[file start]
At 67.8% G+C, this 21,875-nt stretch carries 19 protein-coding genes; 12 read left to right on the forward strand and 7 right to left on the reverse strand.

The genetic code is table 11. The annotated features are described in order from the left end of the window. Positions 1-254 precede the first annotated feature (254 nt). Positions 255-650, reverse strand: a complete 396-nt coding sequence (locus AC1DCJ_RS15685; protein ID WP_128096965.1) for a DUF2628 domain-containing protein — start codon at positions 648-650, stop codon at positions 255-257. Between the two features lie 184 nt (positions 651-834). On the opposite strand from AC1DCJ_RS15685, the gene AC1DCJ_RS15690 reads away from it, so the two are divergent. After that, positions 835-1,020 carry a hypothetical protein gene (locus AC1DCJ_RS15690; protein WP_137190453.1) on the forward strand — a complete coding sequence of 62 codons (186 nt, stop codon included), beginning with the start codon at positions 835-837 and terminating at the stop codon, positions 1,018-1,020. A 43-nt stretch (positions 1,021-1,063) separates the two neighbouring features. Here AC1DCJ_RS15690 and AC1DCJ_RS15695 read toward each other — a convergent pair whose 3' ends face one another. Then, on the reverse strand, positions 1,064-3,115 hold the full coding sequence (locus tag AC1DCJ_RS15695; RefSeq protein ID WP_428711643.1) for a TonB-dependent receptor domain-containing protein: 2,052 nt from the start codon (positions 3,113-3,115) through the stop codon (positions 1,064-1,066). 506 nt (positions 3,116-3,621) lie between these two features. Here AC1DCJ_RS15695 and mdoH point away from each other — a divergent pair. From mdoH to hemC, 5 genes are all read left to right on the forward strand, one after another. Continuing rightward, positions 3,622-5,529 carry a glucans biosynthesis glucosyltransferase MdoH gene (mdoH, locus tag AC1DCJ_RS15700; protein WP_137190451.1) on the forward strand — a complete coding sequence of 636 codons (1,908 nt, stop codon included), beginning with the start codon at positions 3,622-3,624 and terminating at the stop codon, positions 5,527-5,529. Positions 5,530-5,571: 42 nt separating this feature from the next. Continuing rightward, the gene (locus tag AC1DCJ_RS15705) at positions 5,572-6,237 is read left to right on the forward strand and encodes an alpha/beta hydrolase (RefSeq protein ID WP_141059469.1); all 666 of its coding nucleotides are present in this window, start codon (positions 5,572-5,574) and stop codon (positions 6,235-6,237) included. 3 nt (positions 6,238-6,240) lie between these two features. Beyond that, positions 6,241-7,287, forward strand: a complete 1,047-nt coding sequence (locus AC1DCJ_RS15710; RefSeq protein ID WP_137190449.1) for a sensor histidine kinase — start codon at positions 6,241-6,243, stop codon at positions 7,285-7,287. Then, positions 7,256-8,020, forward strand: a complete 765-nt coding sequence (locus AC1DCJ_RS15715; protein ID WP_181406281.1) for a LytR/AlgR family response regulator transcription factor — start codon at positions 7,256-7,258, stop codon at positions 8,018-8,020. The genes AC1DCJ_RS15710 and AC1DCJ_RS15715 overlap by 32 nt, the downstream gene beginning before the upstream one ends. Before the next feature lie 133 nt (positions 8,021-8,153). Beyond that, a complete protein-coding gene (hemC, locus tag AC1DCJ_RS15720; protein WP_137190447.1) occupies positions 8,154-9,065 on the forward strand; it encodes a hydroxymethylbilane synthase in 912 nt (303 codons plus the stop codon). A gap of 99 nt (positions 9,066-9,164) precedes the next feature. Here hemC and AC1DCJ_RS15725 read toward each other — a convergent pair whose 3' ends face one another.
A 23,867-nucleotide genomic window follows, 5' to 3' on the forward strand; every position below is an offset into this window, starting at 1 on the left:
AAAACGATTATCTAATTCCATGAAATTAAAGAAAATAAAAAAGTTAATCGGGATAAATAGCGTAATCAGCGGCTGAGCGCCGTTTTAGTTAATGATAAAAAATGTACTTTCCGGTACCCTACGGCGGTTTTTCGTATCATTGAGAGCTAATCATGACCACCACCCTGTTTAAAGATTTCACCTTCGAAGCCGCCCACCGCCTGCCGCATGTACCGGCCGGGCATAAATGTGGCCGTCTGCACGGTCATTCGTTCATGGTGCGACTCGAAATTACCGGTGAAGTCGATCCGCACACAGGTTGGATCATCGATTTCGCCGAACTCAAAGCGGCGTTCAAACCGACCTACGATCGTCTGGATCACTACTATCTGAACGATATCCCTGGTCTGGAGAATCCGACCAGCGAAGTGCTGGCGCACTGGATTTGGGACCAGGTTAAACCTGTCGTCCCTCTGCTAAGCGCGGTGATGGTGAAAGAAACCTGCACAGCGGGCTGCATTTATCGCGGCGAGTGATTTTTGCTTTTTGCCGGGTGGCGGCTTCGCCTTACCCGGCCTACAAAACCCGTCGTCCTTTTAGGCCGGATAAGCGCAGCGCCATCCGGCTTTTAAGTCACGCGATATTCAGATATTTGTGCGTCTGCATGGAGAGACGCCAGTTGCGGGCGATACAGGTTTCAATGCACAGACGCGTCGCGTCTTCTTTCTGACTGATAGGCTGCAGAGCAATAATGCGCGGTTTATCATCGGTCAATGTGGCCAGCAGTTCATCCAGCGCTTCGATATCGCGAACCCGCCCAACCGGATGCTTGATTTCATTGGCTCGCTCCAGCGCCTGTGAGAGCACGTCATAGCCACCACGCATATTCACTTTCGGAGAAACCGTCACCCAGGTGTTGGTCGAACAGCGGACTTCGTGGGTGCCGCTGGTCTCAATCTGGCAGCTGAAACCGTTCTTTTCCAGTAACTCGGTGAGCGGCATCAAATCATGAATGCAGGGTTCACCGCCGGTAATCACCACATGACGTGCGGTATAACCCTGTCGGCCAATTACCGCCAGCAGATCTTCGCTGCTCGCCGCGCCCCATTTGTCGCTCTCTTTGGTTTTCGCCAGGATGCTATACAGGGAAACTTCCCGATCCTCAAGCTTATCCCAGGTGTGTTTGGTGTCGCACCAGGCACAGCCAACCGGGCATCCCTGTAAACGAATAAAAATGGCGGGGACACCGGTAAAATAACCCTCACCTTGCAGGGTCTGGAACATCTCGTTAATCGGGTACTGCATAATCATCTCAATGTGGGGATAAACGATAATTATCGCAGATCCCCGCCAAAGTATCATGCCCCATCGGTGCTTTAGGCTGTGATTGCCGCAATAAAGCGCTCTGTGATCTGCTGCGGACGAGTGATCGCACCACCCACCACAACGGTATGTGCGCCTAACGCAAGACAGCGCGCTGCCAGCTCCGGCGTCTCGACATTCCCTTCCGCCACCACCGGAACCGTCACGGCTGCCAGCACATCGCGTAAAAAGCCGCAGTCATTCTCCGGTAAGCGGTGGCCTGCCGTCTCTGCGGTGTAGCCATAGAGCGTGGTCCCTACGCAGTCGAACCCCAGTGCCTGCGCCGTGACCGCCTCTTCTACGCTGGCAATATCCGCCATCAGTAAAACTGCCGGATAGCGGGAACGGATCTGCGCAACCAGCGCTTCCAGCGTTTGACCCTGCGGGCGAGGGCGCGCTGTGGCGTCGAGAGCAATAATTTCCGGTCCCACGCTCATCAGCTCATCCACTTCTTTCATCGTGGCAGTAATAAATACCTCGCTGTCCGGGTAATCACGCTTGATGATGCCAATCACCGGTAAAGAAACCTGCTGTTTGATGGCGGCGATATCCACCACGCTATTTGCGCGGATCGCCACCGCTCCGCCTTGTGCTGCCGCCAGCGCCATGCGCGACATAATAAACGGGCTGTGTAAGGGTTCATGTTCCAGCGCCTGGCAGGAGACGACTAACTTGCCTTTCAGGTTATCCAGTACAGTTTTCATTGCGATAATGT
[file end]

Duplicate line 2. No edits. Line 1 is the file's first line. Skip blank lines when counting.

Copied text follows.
The genetic code is table 11. The annotated features are described in order from the left end of the window. Positions 1-254 precede the first annotated feature (254 nt). Positions 255-650, reverse strand: a complete 396-nt coding sequence (locus AC1DCJ_RS15685; protein ID WP_128096965.1) for a DUF2628 domain-containing protein — start codon at positions 648-650, stop codon at positions 255-257. Between the two features lie 184 nt (positions 651-834). On the opposite strand from AC1DCJ_RS15685, the gene AC1DCJ_RS15690 reads away from it, so the two are divergent. After that, positions 835-1,020 carry a hypothetical protein gene (locus AC1DCJ_RS15690; protein WP_137190453.1) on the forward strand — a complete coding sequence of 62 codons (186 nt, stop codon included), beginning with the start codon at positions 835-837 and terminating at the stop codon, positions 1,018-1,020. A 43-nt stretch (positions 1,021-1,063) separates the two neighbouring features. Here AC1DCJ_RS15690 and AC1DCJ_RS15695 read toward each other — a convergent pair whose 3' ends face one another. Then, on the reverse strand, positions 1,064-3,115 hold the full coding sequence (locus tag AC1DCJ_RS15695; RefSeq protein ID WP_428711643.1) for a TonB-dependent receptor domain-containing protein: 2,052 nt from the start codon (positions 3,113-3,115) through the stop codon (positions 1,064-1,066). 506 nt (positions 3,116-3,621) lie between these two features. Here AC1DCJ_RS15695 and mdoH point away from each other — a divergent pair. From mdoH to hemC, 5 genes are all read left to right on the forward strand, one after another. Continuing rightward, positions 3,622-5,529 carry a glucans biosynthesis glucosyltransferase MdoH gene (mdoH, locus tag AC1DCJ_RS15700; protein WP_137190451.1) on the forward strand — a complete coding sequence of 636 codons (1,908 nt, stop codon included), beginning with the start codon at positions 3,622-3,624 and terminating at the stop codon, positions 5,527-5,529. Positions 5,530-5,571: 42 nt separating this feature from the next. Continuing rightward, the gene (locus tag AC1DCJ_RS15705) at positions 5,572-6,237 is read left to right on the forward strand and encodes an alpha/beta hydrolase (RefSeq protein ID WP_141059469.1); all 666 of its coding nucleotides are present in this window, start codon (positions 5,572-5,574) and stop codon (positions 6,235-6,237) included. 3 nt (positions 6,238-6,240) lie between these two features. Beyond that, positions 6,241-7,287, forward strand: a complete 1,047-nt coding sequence (locus AC1DCJ_RS15710; RefSeq protein ID WP_137190449.1) for a sensor histidine kinase — start codon at positions 6,241-6,243, stop codon at positions 7,285-7,287. Then, positions 7,256-8,020, forward strand: a complete 765-nt coding sequence (locus AC1DCJ_RS15715; protein ID WP_181406281.1) for a LytR/AlgR family response regulator transcription factor — start codon at positions 7,256-7,258, stop codon at positions 8,018-8,020. The genes AC1DCJ_RS15710 and AC1DCJ_RS15715 overlap by 32 nt, the downstream gene beginning before the upstream one ends. Before the next feature lie 133 nt (positions 8,021-8,153). Beyond that, a complete protein-coding gene (hemC, locus tag AC1DCJ_RS15720; protein WP_137190447.1) occupies positions 8,154-9,065 on the forward strand; it encodes a hydroxymethylbilane synthase in 912 nt (303 codons plus the stop codon). A gap of 99 nt (positions 9,066-9,164) precedes the next feature. Here hemC and AC1DCJ_RS15725 read toward each other — a convergent pair whose 3' ends face one another.